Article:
He remembers his grandfather demanding that guests tell him their personal stories of adventure so that he could experience the thrill through their stories. This is similar to the narrator in that the adventures for both occur removed from the action and inside the head and ideas of the two.

8. What is Zorba's account of God's creation of woman?

Zorba says that when God removed the rib from Adam, the devil turned into a snake and snatched the rib and ran off with it. God then chased the devil and caught him, but the devil ultimately got away while God was left holding only his horns. God then made woman out of the devil's horns rather than the rib of Adam.

9. Do you think the narrator has actually lost all interest and faith in poetry as he claims in Chapter 12? How so?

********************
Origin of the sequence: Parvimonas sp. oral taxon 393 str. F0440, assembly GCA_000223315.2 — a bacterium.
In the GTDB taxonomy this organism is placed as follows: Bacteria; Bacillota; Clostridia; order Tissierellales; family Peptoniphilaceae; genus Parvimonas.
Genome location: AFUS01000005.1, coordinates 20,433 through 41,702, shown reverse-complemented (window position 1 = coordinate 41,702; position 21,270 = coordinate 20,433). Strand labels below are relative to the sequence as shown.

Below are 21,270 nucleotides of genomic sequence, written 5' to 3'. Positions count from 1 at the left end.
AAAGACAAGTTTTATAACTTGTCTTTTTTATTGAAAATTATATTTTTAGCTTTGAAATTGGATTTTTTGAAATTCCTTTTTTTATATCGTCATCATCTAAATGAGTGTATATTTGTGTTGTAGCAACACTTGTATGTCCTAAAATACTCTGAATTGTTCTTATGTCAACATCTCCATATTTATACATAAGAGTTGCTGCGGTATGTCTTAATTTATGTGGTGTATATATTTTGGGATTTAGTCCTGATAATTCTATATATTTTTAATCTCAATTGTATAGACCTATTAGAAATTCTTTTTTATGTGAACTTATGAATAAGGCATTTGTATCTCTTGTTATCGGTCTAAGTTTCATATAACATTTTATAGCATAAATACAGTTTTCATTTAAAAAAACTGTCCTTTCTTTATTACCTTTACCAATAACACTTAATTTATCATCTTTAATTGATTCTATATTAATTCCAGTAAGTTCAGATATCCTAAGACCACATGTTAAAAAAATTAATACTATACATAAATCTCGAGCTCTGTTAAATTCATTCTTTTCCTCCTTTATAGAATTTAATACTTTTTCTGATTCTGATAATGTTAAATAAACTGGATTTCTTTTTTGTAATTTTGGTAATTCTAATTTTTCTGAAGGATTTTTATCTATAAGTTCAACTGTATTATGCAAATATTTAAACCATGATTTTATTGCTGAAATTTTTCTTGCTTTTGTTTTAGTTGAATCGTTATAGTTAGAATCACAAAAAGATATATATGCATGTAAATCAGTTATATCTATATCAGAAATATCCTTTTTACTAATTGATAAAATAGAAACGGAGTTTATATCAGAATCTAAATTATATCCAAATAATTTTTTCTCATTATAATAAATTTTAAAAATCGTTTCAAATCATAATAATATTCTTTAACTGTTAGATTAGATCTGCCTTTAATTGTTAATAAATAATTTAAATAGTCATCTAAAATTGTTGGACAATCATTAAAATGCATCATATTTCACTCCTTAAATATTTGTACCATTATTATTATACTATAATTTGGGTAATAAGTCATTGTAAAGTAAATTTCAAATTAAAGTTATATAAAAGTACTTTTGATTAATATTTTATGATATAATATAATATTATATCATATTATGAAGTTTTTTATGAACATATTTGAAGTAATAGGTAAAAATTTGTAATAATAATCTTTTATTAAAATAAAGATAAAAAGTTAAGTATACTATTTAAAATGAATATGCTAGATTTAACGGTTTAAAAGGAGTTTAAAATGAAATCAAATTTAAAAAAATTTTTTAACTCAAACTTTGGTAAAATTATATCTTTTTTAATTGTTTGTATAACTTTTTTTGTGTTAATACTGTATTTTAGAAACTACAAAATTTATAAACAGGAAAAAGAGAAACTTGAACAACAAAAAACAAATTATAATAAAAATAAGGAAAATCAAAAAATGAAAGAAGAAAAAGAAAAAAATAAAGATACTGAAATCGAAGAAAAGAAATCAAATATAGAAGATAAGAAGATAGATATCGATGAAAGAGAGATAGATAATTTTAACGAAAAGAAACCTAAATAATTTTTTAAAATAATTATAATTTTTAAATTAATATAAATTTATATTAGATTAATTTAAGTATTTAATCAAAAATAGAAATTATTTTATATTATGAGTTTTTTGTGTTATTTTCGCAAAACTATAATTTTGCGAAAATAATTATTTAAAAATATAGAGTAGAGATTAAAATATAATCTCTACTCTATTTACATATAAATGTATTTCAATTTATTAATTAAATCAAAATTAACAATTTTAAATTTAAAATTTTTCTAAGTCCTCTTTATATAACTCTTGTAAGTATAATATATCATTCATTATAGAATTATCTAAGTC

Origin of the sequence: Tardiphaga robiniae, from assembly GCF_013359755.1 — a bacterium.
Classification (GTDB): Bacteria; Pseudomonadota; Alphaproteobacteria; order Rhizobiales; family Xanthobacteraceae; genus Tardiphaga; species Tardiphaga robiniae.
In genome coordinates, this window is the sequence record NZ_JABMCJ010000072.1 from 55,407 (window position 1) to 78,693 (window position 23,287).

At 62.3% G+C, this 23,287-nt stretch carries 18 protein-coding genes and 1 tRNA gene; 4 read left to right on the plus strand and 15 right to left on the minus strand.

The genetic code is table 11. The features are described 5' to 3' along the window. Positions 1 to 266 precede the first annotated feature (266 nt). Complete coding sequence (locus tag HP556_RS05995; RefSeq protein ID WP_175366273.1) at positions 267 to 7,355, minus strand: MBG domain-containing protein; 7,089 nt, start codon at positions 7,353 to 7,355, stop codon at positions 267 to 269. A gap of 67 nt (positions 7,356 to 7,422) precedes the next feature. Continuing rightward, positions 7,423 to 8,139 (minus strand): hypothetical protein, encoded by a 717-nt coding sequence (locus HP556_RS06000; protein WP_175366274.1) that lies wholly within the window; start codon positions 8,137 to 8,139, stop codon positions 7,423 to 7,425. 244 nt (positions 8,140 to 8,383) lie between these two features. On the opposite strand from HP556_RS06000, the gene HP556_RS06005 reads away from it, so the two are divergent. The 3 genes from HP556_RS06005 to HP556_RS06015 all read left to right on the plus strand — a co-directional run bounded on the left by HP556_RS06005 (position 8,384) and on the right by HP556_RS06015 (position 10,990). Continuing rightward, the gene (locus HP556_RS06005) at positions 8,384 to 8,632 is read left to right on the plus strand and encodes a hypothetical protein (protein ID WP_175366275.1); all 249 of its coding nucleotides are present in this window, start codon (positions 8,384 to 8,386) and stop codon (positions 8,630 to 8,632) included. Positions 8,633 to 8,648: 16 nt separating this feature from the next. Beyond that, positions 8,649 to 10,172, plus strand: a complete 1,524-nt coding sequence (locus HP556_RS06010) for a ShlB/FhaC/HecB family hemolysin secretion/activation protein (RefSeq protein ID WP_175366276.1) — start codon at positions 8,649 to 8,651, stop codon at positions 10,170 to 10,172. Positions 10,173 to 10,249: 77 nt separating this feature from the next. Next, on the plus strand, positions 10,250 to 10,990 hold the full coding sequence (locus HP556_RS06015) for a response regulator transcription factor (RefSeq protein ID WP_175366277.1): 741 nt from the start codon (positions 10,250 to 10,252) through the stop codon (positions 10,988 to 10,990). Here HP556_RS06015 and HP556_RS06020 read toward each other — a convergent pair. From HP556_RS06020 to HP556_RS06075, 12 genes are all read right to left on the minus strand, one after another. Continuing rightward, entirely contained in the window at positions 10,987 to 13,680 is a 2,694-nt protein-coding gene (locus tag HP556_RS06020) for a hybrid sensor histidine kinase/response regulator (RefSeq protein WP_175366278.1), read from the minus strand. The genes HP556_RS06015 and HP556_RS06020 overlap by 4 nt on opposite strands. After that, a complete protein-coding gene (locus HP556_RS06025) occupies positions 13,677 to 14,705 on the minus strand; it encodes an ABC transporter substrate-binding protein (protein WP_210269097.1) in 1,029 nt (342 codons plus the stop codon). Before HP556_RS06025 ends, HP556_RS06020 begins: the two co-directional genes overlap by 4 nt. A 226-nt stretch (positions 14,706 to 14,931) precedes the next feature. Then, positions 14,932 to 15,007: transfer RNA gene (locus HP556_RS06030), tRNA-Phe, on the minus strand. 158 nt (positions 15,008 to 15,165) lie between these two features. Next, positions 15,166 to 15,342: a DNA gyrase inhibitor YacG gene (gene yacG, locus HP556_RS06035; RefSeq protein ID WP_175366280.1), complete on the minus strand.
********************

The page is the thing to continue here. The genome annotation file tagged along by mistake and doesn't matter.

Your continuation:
No. When the narrator says of the Buddha, "I must mobilize words and their necromantic power...invoke magic rhythms; lay siege to him, cast a spell over him and drive him out of my entrails! I must throw over him the net of images, catch him and free myself!" he demonstrates a transformation in the way he sees poetry. He sees it less as contemplation and more as a physical act of using language. His use of the craft has changed, but it is untrue that he no longer has use for it as he so claims.

10. Describe the narrator's memory of his old friend while on their visit to the museum.

The narrator's old friend told him of his love for a painting by Rembrandt; a painting he says he will owe his greatest accomplishments to. As they are leaving the museum, they see a bird land on a statue of an Amazon and begin singing. The narrator asks what it might mean, and the friend recites a few lines that encourage the narrator not to bother himself with such thoughts.